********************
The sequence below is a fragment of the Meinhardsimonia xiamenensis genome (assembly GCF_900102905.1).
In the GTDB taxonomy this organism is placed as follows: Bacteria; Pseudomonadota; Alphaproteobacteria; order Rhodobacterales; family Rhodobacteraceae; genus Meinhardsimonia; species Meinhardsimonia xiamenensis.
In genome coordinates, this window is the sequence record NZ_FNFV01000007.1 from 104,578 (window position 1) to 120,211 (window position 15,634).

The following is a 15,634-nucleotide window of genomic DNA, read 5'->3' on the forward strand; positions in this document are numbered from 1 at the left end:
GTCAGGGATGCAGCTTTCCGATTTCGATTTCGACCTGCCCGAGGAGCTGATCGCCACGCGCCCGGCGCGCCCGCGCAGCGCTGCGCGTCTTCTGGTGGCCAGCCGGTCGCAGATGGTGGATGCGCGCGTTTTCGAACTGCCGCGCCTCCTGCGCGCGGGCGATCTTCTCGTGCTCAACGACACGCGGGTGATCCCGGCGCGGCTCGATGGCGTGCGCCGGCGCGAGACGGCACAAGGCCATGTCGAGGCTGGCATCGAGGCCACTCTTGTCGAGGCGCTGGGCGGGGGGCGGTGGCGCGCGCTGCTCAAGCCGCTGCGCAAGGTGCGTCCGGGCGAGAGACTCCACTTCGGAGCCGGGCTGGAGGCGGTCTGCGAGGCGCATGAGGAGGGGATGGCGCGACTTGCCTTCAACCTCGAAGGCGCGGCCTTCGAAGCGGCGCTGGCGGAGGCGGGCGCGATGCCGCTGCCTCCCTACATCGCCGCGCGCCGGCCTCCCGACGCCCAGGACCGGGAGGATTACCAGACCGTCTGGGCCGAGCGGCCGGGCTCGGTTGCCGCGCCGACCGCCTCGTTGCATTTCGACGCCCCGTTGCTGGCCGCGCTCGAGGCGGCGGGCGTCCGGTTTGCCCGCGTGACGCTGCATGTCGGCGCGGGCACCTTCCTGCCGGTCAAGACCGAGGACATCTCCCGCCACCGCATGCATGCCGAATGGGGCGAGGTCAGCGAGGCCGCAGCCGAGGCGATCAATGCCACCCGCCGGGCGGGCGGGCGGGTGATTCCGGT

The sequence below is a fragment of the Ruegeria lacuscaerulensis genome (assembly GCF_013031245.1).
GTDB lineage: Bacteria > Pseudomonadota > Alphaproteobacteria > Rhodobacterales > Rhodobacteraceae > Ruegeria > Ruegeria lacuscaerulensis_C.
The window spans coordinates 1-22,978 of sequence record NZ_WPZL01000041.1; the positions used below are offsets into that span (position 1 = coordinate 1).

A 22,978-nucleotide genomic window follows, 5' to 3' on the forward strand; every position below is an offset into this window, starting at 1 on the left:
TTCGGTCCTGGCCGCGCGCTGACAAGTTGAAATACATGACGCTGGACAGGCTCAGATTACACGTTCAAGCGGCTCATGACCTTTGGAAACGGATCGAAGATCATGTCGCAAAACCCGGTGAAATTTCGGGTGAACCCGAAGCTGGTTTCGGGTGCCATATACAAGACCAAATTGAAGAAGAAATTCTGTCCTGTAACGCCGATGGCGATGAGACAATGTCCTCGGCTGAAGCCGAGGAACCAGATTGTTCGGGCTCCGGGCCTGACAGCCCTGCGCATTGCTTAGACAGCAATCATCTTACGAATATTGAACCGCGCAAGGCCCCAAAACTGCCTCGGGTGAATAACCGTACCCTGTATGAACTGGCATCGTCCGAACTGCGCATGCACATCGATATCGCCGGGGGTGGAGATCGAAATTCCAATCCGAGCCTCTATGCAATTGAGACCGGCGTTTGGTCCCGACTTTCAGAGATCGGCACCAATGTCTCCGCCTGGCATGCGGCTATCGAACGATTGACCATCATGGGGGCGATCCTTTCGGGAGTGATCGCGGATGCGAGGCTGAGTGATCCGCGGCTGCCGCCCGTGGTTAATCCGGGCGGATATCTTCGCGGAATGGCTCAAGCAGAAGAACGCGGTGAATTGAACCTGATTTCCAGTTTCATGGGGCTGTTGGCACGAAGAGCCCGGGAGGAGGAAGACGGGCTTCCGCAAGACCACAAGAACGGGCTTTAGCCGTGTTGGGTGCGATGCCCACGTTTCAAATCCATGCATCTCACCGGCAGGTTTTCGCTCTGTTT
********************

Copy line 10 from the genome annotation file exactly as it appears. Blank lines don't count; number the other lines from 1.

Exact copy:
TTCGGTCCTGGCCGCGCGCTGACAAGTTGAAATACATGACGCTGGACAGGCTCAGATTACACGTTCAAGCGGCTCATGACCTTTGGAAACGGATCGAAGATCATGTCGCAAAACCCGGTGAAATTTCGGGTGAACCCGAAGCTGGTTTCGGGTGCCATATACAAGACCAAATTGAAGAAGAAATTCTGTCCTGTAACGCCGATGGCGATGAGACAATGTCCTCGGCTGAAGCCGAGGAACCAGATTGTTCGGGCTCCGGGCCTGACAGCCCTGCGCATTGCTTAGACAGCAATCATCTTACGAATATTGAACCGCGCAAGGCCCCAAAACTGCCTCGGGTGAATAACCGTACCCTGTATGAACTGGCATCGTCCGAACTGCGCATGCACATCGATATCGCCGGGGGTGGAGATCGAAATTCCAATCCGAGCCTCTATGCAATTGAGACCGGCGTTTGGTCCCGACTTTCAGAGATCGGCACCAATGTCTCCGCCTGGCATGCGGCTATCGAACGATTGACCATCATGGGGGCGATCCTTTCGGGAGTGATCGCGGATGCGAGGCTGAGTGATCCGCGGCTGCCGCCCGTGGTTAATCCGGGCGGATATCTTCGCGGAATGGCTCAAGCAGAAGAACGCGGTGAATTGAACCTGATTTCCAGTTTCATGGGGCTGTTGGCACGAAGAGCCCGGGAGGAGGAAGACGGGCTTCCGCAAGACCACAAGAACGGGCTTTAGCCGTGTTGGGTGCGATGCCCACGTTTCAAATCCATGCATCTCACCGGCAGGTTTTCGCTCTGTTT